U.S. Department of Transportation
Federal Highway Administration
1200 New Jersey Avenue, SE
Washington, DC 20590
The original, conventional diamond interchange averaged more than 100 crashes a year from 2004 to 2008. In addition, traffic in the left turn lanes often caused 1 to 3 mile back ups in the through lanes.
Installation of the Nation's first Diverging Diamond Interchange with widespread outreach to gain public acceptance by highlighting the mobility and safety enhancements inherent in the design.
Jeffrey Shaw, P.E.
Mark Doctor, P.E.
The previous conventional diamond interchange at this location averaged over 100 crashes a year from 2004-2008,2 so safety was a primary concern. Another important concern was delay. The spacing and location of the adjacent signals along Missouri 13 meant that, during peak traffic, the signalized left turns onto the freeway would frequently back up into the through lanes. On a normal day, backups could reach nearly a mile. During events at the nearby fairground, backups could be as long as 3 miles, creating lengthy delays and contributing to unsafe conditions.3 Furthermore, because this DDI was the first of its kind in the United States, public acceptance was also a factor. Missouri DOT (MoDOT) had to convince citizens that the facility was going to provide real improvements by reducing congestion and improving safety.
Computer Simulation of the Proposed Interchange
Source: DDI Case Study Video FHWA-SA-14-047
To address public concerns about safety and delay, the agency used a simulation tool and projected traffic volumes over the next 25 years to model the new interchange. MoDOT then created a video explaining how the DDI could reduce delay by 10 to 35 percent through to 2035 and improve safety by eliminating just over 50 percent of vehicle conflict points.4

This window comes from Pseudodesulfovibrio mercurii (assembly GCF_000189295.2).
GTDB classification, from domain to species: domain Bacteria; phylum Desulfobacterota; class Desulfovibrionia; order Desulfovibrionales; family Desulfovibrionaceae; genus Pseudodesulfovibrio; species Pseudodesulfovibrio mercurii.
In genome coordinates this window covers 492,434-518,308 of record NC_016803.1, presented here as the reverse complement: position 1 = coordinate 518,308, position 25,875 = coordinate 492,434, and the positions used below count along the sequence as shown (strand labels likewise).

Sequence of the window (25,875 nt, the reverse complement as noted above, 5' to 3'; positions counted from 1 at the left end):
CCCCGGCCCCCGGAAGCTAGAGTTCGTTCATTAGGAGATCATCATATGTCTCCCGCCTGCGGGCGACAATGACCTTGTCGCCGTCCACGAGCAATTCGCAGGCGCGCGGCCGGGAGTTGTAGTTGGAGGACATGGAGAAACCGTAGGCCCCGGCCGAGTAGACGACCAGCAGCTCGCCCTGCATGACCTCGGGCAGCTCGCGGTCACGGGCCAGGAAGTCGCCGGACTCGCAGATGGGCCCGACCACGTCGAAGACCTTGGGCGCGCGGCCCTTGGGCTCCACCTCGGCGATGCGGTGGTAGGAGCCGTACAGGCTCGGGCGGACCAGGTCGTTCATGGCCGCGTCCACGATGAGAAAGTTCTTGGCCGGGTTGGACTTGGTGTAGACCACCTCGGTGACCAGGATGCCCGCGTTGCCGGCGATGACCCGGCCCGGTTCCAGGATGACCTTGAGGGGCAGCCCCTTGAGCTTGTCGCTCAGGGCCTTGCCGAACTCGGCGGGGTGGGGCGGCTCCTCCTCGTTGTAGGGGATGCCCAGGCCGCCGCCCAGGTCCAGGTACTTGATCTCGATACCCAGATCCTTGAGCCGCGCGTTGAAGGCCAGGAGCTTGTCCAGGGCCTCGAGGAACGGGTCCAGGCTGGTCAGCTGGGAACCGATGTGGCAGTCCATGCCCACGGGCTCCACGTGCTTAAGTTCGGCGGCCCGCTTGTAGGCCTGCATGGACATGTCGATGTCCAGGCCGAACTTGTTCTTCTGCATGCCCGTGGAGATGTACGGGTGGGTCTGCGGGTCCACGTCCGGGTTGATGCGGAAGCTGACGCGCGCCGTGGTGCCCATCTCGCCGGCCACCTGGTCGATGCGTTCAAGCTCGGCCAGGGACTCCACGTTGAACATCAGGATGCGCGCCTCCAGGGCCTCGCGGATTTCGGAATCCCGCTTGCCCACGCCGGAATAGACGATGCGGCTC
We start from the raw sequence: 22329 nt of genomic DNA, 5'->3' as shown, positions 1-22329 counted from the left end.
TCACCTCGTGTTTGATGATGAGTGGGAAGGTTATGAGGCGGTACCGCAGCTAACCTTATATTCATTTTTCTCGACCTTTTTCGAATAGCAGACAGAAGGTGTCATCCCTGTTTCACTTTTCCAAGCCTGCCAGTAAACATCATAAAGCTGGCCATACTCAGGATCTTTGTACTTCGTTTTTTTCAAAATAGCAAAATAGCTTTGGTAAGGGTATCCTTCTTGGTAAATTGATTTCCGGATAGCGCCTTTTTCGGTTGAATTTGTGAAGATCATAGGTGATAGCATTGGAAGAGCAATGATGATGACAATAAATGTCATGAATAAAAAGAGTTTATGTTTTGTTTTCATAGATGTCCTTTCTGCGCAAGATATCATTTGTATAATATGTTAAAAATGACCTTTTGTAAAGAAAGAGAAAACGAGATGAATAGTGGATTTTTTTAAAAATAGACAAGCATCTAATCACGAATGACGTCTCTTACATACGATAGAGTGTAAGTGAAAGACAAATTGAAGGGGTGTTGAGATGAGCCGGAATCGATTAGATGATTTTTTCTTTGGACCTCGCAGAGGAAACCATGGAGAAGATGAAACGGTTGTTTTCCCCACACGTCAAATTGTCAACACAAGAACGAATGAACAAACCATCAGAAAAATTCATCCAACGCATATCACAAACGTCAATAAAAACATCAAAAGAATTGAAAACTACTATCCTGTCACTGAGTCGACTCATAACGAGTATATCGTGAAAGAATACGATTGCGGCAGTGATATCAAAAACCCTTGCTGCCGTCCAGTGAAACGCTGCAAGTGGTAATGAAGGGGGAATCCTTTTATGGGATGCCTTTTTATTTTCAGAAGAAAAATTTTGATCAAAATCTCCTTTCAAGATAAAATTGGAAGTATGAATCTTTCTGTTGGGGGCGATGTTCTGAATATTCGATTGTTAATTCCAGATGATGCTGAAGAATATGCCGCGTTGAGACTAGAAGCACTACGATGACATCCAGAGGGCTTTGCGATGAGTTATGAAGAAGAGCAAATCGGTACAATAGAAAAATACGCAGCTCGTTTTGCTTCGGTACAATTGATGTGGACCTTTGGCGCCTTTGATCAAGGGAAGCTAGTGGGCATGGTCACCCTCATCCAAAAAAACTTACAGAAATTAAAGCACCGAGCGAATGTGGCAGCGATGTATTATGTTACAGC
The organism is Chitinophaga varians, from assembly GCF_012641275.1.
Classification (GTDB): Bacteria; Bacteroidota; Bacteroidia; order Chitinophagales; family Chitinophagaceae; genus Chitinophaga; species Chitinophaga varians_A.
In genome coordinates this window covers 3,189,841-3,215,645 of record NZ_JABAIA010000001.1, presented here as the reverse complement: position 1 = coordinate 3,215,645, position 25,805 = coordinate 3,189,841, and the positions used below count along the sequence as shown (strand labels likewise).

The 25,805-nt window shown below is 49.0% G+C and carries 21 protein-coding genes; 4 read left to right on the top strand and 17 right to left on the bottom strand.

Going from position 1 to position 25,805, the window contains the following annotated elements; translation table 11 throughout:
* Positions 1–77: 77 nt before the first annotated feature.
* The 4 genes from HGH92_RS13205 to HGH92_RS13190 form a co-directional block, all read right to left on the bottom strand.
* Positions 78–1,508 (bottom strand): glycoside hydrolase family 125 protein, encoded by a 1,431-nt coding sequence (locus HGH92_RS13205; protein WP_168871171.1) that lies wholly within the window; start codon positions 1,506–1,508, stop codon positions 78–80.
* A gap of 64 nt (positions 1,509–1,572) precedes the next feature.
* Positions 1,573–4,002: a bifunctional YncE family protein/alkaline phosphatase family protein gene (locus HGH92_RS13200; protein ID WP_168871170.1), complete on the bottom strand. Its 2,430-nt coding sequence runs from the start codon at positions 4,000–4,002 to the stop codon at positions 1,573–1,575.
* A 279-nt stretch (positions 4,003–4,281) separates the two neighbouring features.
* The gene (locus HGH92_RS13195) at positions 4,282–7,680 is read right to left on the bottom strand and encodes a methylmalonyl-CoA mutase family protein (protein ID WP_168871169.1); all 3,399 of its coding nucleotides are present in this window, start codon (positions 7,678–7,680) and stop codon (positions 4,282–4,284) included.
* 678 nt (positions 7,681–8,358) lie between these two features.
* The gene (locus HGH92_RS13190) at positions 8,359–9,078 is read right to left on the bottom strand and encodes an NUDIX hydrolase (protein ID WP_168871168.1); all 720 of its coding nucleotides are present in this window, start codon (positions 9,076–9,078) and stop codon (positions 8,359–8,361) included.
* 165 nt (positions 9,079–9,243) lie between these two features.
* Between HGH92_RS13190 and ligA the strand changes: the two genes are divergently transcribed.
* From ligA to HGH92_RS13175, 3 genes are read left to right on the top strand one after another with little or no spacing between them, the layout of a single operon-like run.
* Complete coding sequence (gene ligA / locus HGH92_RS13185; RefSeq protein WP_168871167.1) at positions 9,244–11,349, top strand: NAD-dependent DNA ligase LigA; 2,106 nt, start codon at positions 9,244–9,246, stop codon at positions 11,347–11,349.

Cost-effectiveness also was an important factor in MoDOT's decision to build the DDI. The agency chose the DDI design because it didn't require a new bridge, could be completed in 6 months, and, at $3.2 million, was one-third the cost of the next best alternative.5
In a post installation MoDOT driver survey 95 percent of Springfield residents agreed the DDI resulted in a less congested roadway.6 Less congestion also meant fewer crashes. Total crashes declined 46 percent when comparing the average across the 5-year baseline to the one-year post-construction period; minor injury crashes decreased 72 percent.7 Pedestrians and bicyclists also have benefitted from the DDI; they now can use an illuminated and protected median walkway to cross the interchange.
1 Missouri DOT, Diverging Diamond Interchange Performance Evaluation (I-44 and Route 13), OR11-012 (2011). Available at: http://library.modot.mo.gov/RDT/reports/TRyy1013/or11012.pdf
2 Missouri DOT, OR11-012 (2011). [ Return to note 2. ]
3 Interview with Don Saiko, Springfield, MO, November 1, 2013. [ Return to note 3. ]
4 Missouri DOT, OR11-012 (2011). [ Return to note 4. ]
6 Missouri DOT, Diverging Diamond Interchange - Results from the Right Transportation Solution Survey, January 2010. Available at: http://library.modot.mo.gov/RDT/reports/TRyy1013/orb10005.pdf [ Return to note 6. ]
7 Missouri DOT, OR11-012 (2011). [ Return to note 7. ]
This Fact Sheet is a companion to the Video Case Study (FHWA-SA-14-047)